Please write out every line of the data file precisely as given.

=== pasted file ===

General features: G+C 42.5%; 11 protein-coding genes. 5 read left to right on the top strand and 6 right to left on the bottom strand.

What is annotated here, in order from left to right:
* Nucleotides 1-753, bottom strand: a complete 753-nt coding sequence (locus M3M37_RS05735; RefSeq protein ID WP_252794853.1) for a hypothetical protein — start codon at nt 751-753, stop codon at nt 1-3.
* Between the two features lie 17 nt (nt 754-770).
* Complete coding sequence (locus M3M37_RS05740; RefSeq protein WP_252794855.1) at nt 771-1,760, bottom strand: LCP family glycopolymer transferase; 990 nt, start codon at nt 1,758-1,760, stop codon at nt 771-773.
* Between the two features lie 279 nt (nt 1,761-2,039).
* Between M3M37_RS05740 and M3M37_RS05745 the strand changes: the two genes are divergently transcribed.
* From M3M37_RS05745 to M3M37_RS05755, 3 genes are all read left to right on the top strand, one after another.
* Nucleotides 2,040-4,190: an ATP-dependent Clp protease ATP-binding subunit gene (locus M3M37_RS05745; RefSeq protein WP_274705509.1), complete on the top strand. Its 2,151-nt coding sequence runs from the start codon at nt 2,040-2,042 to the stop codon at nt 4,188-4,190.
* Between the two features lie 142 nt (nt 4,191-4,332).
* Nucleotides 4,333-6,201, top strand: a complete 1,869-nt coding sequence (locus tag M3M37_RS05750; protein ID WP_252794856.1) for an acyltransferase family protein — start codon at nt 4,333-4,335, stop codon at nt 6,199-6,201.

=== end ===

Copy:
General features: G+C 42.5%; 11 protein-coding genes. 5 read left to right on the top strand and 6 right to left on the bottom strand.

What is annotated here, in order from left to right:
* Nucleotides 1-753, bottom strand: a complete 753-nt coding sequence (locus M3M37_RS05735; RefSeq protein ID WP_252794853.1) for a hypothetical protein — start codon at nt 751-753, stop codon at nt 1-3.
* Between the two features lie 17 nt (nt 754-770).
* Complete coding sequence (locus M3M37_RS05740; RefSeq protein WP_252794855.1) at nt 771-1,760, bottom strand: LCP family glycopolymer transferase; 990 nt, start codon at nt 1,758-1,760, stop codon at nt 771-773.
* Between the two features lie 279 nt (nt 1,761-2,039).
* Between M3M37_RS05740 and M3M37_RS05745 the strand changes: the two genes are divergently transcribed.
* From M3M37_RS05745 to M3M37_RS05755, 3 genes are all read left to right on the top strand, one after another.
* Nucleotides 2,040-4,190: an ATP-dependent Clp protease ATP-binding subunit gene (locus M3M37_RS05745; RefSeq protein WP_274705509.1), complete on the top strand. Its 2,151-nt coding sequence runs from the start codon at nt 2,040-2,042 to the stop codon at nt 4,188-4,190.
* Between the two features lie 142 nt (nt 4,191-4,332).
* Nucleotides 4,333-6,201, top strand: a complete 1,869-nt coding sequence (locus tag M3M37_RS05750; protein ID WP_252794856.1) for an acyltransferase family protein — start codon at nt 4,333-4,335, stop codon at nt 6,199-6,201.